Baking, child-rearing, woodworking, writing: creativity takes countless forms, with infinite variations. There are also similarities that cross the gamut of forms. Process and product are extremely personal. Don’t insult a child without expecting the parent to feel wounded. If your hosts decorated their home with love, don’t disparage it and expect to be invited back.
Creation can be intensely frustrating and a source of intense joy. Almost every form of creativity is both craft and art. You have to know the mechanics of what you’re doing. You also have to know when to get out of the way and let the muse take over.
And when you are done, your child will walk out into the world alone. You can only watch and hope for the best. You’ve done what you could, and none of it guarantees what will happen next. Surprises and disappointments are out of your hands.
Some years ago I Googled my name to see what popped up. Alongside the more predictable sites was one by two gay guys in Amsterdam, Jean and Marc. They posted an elaborate array of racy photographs and tourist tips. Huh? Examining the site in detail, I finally found a link to an article on Amsterdam that I’d written years earlier for Compton’s Encyclopedia, with my name in the citation. Don’t bother looking; the Compton’s article no longer gives my name and so far as I can tell, Jean’s and Marc’s site no longer exists. But I think of them often when I reflect how little you can foresee what will happen after your baby goes out into the world.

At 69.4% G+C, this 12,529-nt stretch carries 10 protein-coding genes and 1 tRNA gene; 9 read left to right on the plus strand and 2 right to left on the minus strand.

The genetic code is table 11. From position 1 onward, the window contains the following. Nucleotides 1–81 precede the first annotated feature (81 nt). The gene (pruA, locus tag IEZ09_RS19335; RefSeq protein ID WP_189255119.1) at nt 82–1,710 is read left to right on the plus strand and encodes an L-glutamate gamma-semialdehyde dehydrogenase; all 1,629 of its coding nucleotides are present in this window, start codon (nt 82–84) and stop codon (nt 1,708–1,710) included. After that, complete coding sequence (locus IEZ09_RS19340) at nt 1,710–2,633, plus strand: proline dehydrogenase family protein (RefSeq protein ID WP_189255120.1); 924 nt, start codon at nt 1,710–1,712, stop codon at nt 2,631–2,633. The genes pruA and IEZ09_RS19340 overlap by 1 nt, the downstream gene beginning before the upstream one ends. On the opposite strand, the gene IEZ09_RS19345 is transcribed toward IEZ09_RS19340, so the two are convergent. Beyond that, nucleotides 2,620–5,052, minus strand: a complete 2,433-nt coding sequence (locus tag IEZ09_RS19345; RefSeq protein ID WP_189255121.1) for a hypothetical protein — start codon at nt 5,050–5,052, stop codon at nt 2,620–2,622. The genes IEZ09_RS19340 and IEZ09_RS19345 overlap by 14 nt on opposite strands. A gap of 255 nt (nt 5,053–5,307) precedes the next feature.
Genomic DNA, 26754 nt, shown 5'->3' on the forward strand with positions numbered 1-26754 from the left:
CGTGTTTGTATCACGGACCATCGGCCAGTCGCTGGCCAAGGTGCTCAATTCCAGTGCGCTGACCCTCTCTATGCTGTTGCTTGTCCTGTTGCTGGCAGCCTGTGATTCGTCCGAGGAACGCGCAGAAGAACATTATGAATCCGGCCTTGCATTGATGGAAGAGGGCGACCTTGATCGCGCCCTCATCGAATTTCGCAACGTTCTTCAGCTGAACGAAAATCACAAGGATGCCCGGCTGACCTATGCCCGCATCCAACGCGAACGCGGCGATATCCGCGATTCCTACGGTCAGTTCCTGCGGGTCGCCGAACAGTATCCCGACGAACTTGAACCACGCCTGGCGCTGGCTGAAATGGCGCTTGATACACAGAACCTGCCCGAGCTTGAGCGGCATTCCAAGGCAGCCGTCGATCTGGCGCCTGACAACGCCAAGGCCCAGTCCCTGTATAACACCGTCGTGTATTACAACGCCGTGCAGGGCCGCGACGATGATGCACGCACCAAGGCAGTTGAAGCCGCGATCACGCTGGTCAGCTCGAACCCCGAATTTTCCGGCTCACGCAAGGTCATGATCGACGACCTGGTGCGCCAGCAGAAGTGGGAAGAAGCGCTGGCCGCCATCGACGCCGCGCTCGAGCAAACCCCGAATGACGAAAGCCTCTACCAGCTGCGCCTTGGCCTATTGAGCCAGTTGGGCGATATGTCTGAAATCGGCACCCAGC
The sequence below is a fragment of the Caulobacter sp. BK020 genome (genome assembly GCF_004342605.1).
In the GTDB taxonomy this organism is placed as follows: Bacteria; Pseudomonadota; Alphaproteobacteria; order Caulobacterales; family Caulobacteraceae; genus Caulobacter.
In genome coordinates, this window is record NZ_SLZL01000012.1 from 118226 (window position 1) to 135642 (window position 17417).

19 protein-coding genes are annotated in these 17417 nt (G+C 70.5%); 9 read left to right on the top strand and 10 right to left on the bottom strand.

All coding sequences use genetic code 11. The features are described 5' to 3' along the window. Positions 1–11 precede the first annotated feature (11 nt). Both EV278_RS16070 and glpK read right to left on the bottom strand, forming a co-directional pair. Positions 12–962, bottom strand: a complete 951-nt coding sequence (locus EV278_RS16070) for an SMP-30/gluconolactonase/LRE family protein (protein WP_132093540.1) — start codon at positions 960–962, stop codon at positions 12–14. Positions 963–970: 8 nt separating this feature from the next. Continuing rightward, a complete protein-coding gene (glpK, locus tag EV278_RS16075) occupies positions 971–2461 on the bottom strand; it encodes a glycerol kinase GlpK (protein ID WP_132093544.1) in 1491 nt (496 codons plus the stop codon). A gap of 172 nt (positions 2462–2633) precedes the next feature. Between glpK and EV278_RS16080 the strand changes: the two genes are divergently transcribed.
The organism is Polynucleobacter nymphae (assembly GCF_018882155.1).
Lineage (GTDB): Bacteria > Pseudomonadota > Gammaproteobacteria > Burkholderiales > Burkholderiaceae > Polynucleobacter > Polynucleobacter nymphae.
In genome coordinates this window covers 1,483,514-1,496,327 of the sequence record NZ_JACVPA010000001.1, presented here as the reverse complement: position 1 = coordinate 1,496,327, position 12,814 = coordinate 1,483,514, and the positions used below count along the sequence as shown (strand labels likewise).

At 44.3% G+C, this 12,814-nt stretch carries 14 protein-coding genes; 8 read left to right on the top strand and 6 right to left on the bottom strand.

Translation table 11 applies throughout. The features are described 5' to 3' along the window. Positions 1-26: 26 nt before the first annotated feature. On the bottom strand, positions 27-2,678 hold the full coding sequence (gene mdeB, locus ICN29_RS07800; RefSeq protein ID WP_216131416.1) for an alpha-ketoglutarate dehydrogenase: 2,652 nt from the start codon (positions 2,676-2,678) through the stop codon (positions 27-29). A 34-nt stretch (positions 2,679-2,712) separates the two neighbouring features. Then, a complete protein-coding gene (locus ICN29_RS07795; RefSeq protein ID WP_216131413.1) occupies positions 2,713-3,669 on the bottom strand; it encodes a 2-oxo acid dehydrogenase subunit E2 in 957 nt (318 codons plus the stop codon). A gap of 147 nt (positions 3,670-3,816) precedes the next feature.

I'm a historian who writes novels and literary nonfiction. My home base is Madison, Wisconsin.